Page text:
On a pleasant summer's day it would be a long, exhausting walk to the nearest town, but in the depths of winter with snow underfoot and an increasingly heavy suitcase in hand it was an almost impossible task. After several hours of trudging Dawn was seriously starting to wonder if she was even going to be able to make it before night fell and she faced the very real possibility of freezing to death without any shelter or warmth. Several carts and carriages passed her as she walked and every time one did she prayed that the driver would be kind enough to stop and offer her a lift however it wasn't until late afternoon when the sun had almost set again that one finally did. She found herself in a rickety carriage that was overfilled with a single, large family all of whom were going to town to spend Midwinter with the wife's parents. The carriage bumped and jolted along the track uncomfortably it suspension seeming to have given up, the children squabbled with one another and the families' horse was so old that it appeared more suited to the knacker's yard than pulling all of them. Dawn didn't care about any of these things though and after a couple more hours travel she finally arrived at her destination.

The small town's streets were lit by glowing oil lamps and Dawn was grateful for this as it made finding the railway station very much easier. When the woman behind the counter asked her if she wanted a single or a return ticket to Parnell the enormity or what she was doing hit Dawn and she stammered over the word "single". The train was the final passenger one to Parnell for the night and it was packed with people headed to the city for Midwinter. Dawn found a seat between two other passengers and after a man had kindly helped her with putting her case onto the luggage rack she settled back and closed her eyes. She was utterly exhausted, cold, hungry and thirsty and her back flared with pain, but she felt oddly triumphant, she had done it.

As the train pulled out of the station Dawn couldn't help thinking about when her son had made this same journey last year. He'd told her a little of his flight to Parnell and she knew that he'd stowed away in one of the freight carriages at the back of the train because he couldn't afford a ticket. He'd said that he'd met a friendly old man in the freight carriage who'd helped him out and that when he'd finally arrived in the city he'd seen an advert for a job in The Empress theatre and that was how he'd met his combined landlord and boss, Fran. Her son had never been a good liar and Dawn knew that he wasn't telling her the truth, or at least the whole of it anyway, but she also knew that he was doing this to spare her so she hadn't pushed him. She couldn't begin to imagine how terrified he must have really felt on that journey, Sam had never been further than the town before that day and he made his way to Parnell entirely unaided. The thought of her boy all alone and afraid in a strange place still made her eyes fill even now and she discreetly wiped her tears away with a handkerchief.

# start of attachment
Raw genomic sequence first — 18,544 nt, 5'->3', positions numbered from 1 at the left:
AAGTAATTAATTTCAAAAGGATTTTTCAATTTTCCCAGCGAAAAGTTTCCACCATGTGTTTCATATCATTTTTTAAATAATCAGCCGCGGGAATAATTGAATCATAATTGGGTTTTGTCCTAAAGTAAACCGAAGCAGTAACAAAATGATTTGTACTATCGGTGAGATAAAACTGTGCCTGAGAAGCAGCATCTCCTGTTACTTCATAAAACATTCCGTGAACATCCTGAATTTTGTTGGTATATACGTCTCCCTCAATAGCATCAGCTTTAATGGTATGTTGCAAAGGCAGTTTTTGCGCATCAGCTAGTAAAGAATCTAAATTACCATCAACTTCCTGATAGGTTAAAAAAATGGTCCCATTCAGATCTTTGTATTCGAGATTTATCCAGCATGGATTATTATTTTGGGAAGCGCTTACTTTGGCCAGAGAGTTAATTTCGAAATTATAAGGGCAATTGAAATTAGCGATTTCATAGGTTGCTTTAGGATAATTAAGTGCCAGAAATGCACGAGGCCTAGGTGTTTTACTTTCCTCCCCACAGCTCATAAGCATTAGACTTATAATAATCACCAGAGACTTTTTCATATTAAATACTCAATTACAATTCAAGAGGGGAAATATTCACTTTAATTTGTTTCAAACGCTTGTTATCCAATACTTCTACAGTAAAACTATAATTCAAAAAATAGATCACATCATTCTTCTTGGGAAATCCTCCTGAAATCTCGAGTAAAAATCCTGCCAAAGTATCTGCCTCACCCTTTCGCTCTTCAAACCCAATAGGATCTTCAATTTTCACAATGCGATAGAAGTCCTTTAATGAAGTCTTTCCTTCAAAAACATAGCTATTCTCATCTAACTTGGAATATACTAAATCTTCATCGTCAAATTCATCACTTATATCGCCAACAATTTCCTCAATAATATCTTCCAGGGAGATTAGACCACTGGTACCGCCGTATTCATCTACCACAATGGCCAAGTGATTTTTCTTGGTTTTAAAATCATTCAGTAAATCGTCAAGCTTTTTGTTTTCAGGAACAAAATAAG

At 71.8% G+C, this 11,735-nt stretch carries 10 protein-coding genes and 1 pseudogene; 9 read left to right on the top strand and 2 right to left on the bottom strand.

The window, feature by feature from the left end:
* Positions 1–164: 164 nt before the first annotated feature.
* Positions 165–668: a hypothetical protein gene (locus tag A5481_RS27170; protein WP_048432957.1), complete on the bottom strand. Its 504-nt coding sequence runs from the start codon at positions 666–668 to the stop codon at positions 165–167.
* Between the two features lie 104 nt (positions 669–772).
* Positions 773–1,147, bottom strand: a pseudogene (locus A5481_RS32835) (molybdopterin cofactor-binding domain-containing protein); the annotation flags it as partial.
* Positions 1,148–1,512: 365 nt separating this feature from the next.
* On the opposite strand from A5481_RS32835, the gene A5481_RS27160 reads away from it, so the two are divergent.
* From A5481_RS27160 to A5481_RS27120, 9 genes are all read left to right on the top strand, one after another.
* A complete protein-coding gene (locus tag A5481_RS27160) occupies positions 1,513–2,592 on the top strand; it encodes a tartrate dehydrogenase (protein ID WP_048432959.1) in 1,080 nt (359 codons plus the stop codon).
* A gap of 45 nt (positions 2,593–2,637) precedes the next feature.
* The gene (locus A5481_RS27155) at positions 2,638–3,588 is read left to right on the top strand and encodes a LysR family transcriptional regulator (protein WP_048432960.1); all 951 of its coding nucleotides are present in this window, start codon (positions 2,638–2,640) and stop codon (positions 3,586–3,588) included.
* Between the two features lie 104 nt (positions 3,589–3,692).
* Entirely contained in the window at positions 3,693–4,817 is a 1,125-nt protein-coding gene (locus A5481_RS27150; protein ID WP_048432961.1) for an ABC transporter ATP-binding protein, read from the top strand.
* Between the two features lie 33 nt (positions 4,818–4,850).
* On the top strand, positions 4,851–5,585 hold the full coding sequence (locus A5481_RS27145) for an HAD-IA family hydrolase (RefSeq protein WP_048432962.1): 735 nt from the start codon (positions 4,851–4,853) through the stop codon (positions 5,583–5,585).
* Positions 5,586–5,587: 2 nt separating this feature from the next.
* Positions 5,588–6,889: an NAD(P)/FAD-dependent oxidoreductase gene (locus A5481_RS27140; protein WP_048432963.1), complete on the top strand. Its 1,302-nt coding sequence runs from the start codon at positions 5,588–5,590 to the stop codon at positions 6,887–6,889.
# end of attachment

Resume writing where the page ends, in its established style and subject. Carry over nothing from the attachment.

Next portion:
The house was packed with people, every corner was filled with laughing, chatting, drinking guests and the sing song around the piano was in full swing. To escape the crush and noise a little Sam and Ed had come out in the hallway and had found themselves a seat halfway up the stairs. Not that the hall wasn't busy too, although it was probably a little less full than last year at the point when Fudge had vomited copiously down the stairs. Poor Fudge hadn't really been allowed to forget that incident and she had grumbled to Sam a short while ago that she was heartily fed up of people making jokes to her about not drinking too much tonight. Sam had indulged in three glasses of Fran's punch which was probably at least one glass too many, but he was enjoying himself and he was at least sensible enough to have now moved onto soft drinks.

"Happy Midwinter," Ed suddenly said, kissing him on the mouth.